Botulinum Toxin for Spasticity

Botulinum toxin is a protein that helps stop muscle spasms by blocking chemical messages sent from the nerves to the muscles.

It may be used to treat muscle spasms associated with focal dystonias (cervical dystonia, blepharospasm) or spasticity that may result from cerebral palsy, spinal cord injury, or multiple sclerosis.

In general, botulinum toxin is not used to treat widespread severe spasticity because the amount of toxin required would be too great and increase the risk of side effects. High doses of botulinum toxin also increase the risk of developing antibodies that would make the treatment ineffective (see below). However, selected spastic muscle groups can be treated to provide improve function.

What types of botulinum toxin are available?

There are several branded formulations of botulinum toxin used to treat neurological disorders, including:

  • Botox® (onabotulinum toxin A)
  • Dysport® (abobotulinum toxin A)
  • Myobloc® (rimabotulinum toxin B)
  • Xeomin® (incobotulinum toxin A)

Each form of botulinum toxin is unique, with its own safety, and efficacy. Your doctor will choose a botulinum toxin based on several variables including the location of the injections, cost, and a person's individual response to past injections.

How long to the benefits of botulinum toxin injections last?

The benefits of botulinum toxin usually last for 3-6 months, with a maximal effect for 2-6 weeks after injection.

Botulinum toxin is usually not injected again into the same muscle until after 3 months have passed.

How are botulinum toxin injections given?

Botulinum toxin is mixed with saline (salt water) and injected into the muscle with a tiny needle.

The number of injections given varies depending on the size and location of the muscles being treated.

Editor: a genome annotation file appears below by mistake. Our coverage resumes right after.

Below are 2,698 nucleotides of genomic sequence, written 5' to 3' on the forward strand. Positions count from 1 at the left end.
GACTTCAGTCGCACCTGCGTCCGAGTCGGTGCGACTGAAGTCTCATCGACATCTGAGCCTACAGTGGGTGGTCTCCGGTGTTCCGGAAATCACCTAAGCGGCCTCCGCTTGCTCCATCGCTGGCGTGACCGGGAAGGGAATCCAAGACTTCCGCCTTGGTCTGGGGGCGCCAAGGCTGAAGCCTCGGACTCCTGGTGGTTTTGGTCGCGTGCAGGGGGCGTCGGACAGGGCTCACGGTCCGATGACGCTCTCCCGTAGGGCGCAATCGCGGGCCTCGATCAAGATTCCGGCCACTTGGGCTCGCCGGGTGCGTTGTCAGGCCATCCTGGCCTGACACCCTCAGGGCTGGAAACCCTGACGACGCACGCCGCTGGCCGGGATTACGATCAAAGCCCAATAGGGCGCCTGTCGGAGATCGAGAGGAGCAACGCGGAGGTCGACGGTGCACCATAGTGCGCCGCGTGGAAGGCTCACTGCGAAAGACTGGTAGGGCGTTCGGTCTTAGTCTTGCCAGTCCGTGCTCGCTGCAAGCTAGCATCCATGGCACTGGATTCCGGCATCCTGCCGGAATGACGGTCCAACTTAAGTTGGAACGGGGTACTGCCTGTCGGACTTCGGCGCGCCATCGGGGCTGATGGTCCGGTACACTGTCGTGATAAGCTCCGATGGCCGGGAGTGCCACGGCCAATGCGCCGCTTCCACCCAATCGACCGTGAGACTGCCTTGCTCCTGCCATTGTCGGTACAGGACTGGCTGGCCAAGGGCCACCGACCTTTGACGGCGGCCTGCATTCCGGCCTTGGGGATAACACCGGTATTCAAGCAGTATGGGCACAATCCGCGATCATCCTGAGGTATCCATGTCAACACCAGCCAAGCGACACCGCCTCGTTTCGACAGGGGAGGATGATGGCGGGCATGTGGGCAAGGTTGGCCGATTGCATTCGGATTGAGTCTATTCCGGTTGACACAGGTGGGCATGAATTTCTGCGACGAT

What are botulinum toxin antibodies?

After the body has been exposed to botulinum toxin, it's immune systme may start to identify the toxin as a foreign substance and develop antibodies against it. These "neutralizing antibodies" or "NABs" bind to the toxin and make it ineffective.

The presence of neutralizing antibodies may be suspected if the benefits of treatment start to fade after multiple use.

The creation of neutralizing antibodies is more likely to occur after multiple treatments or the use of large doses of botulinum toxin. It is therefore recommended that a person receive the small dose of botulinum toxin necessary to achieve the treatment goal and expand the interval between treatment sessions as long as possible.

If the presence of neutralzing antibodies are suspected or proven with blood tests, an alternative form of botulinum toxin may be used.

What are some side effects of botulinum toxin injections?

You might have soreness at the injection sites. If your injection sites get sore, you can take acetaminophen (Tylenol®) or ibuprofen (Advil®, Motrin®). You can also put an ice pack on the painful area.

You might also experience dry mouth, blurred vision, mild flu-like symptoms, weakness in the muscles that were injected, or difficulty swallowing or a red rash that lasts several days after the injections. Call your doctor immediately if any of these symptoms develop are concerning to you.

Botulinum toxin should be used with extreme caution in people with neuromuscular diseases such as myasthenia gravis or amyotrophic lateral sclerosis (Lou Gehrig disease) or in those taking certain antibiotics (aminoglycosides).

Are botulinum toxin injections safe?

Botulinum toxin is made by the same bacterium that causes food poisoning. A high dose of botulinum toxin could be fatal, just as food poisoning can be fatal. However, the dose given in injections is so small that you probably won't have any harmful effects from the toxin.

Botulinum toxin has been used safely in thousands of people for more than 10 years.

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Last updated: 5/14/2020